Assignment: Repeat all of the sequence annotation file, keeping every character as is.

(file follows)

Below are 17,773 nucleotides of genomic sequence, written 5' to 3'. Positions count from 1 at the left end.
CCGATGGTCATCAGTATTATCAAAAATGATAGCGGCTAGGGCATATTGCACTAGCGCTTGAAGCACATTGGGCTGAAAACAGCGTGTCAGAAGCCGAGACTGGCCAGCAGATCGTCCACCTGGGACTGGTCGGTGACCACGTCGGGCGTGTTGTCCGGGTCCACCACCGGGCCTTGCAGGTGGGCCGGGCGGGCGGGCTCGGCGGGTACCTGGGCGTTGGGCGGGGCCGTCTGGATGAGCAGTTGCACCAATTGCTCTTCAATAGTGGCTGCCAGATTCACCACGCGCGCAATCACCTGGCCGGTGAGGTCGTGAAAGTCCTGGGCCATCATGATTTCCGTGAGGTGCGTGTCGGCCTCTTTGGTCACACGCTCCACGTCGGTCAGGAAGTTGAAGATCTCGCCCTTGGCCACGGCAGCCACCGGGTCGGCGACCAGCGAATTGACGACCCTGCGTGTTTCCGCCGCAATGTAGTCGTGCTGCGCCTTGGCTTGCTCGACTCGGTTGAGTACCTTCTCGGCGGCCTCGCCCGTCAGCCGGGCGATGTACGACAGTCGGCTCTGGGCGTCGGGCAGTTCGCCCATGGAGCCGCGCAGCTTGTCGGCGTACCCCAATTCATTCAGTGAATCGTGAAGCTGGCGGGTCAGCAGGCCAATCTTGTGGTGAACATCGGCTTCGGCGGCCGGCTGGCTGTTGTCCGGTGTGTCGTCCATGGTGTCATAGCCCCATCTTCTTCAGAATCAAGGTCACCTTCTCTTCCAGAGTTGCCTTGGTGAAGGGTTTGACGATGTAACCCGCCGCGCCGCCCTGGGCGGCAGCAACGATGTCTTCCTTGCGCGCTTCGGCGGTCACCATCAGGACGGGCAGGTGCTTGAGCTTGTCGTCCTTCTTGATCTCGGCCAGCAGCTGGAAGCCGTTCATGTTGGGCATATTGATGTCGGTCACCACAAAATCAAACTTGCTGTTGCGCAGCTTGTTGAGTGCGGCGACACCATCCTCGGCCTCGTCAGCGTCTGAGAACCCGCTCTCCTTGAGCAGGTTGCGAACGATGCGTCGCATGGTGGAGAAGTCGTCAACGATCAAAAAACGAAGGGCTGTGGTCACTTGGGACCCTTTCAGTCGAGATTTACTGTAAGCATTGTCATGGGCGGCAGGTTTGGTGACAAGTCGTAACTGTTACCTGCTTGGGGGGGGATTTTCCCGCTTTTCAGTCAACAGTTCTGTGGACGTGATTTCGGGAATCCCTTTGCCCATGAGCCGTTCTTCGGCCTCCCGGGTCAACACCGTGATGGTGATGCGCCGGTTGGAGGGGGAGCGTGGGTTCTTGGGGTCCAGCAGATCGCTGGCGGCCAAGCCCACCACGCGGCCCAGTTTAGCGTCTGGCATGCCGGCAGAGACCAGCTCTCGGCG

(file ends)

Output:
Below are 17,773 nucleotides of genomic sequence, written 5' to 3'. Positions count from 1 at the left end.
CCGATGGTCATCAGTATTATCAAAAATGATAGCGGCTAGGGCATATTGCACTAGCGCTTGAAGCACATTGGGCTGAAAACAGCGTGTCAGAAGCCGAGACTGGCCAGCAGATCGTCCACCTGGGACTGGTCGGTGACCACGTCGGGCGTGTTGTCCGGGTCCACCACCGGGCCTTGCAGGTGGGCCGGGCGGGCGGGCTCGGCGGGTACCTGGGCGTTGGGCGGGGCCGTCTGGATGAGCAGTTGCACCAATTGCTCTTCAATAGTGGCTGCCAGATTCACCACGCGCGCAATCACCTGGCCGGTGAGGTCGTGAAAGTCCTGGGCCATCATGATTTCCGTGAGGTGCGTGTCGGCCTCTTTGGTCACACGCTCCACGTCGGTCAGGAAGTTGAAGATCTCGCCCTTGGCCACGGCAGCCACCGGGTCGGCGACCAGCGAATTGACGACCCTGCGTGTTTCCGCCGCAATGTAGTCGTGCTGCGCCTTGGCTTGCTCGACTCGGTTGAGTACCTTCTCGGCGGCCTCGCCCGTCAGCCGGGCGATGTACGACAGTCGGCTCTGGGCGTCGGGCAGTTCGCCCATGGAGCCGCGCAGCTTGTCGGCGTACCCCAATTCATTCAGTGAATCGTGAAGCTGGCGGGTCAGCAGGCCAATCTTGTGGTGAACATCGGCTTCGGCGGCCGGCTGGCTGTTGTCCGGTGTGTCGTCCATGGTGTCATAGCCCCATCTTCTTCAGAATCAAGGTCACCTTCTCTTCCAGAGTTGCCTTGGTGAAGGGTTTGACGATGTAACCCGCCGCGCCGCCCTGGGCGGCAGCAACGATGTCTTCCTTGCGCGCTTCGGCGGTCACCATCAGGACGGGCAGGTGCTTGAGCTTGTCGTCCTTCTTGATCTCGGCCAGCAGCTGGAAGCCGTTCATGTTGGGCATATTGATGTCGGTCACCACAAAATCAAACTTGCTGTTGCGCAGCTTGTTGAGTGCGGCGACACCATCCTCGGCCTCGTCAGCGTCTGAGAACCCGCTCTCCTTGAGCAGGTTGCGAACGATGCGTCGCATGGTGGAGAAGTCGTCAACGATCAAAAAACGAAGGGCTGTGGTCACTTGGGACCCTTTCAGTCGAGATTTACTGTAAGCATTGTCATGGGCGGCAGGTTTGGTGACAAGTCGTAACTGTTACCTGCTTGGGGGGGGATTTTCCCGCTTTTCAGTCAACAGTTCTGTGGACGTGATTTCGGGAATCCCTTTGCCCATGAGCCGTTCTTCGGCCTCCCGGGTCAACACCGTGATGGTGATGCGCCGGTTGGAGGGGGAGCGTGGGTTCTTGGGGTCCAGCAGATCGCTGGCGGCCAAGCCCACCACGCGGCCCAGTTTAGCGTCTGGCATGCCGGCAGAGACCAGCTCTCGGCG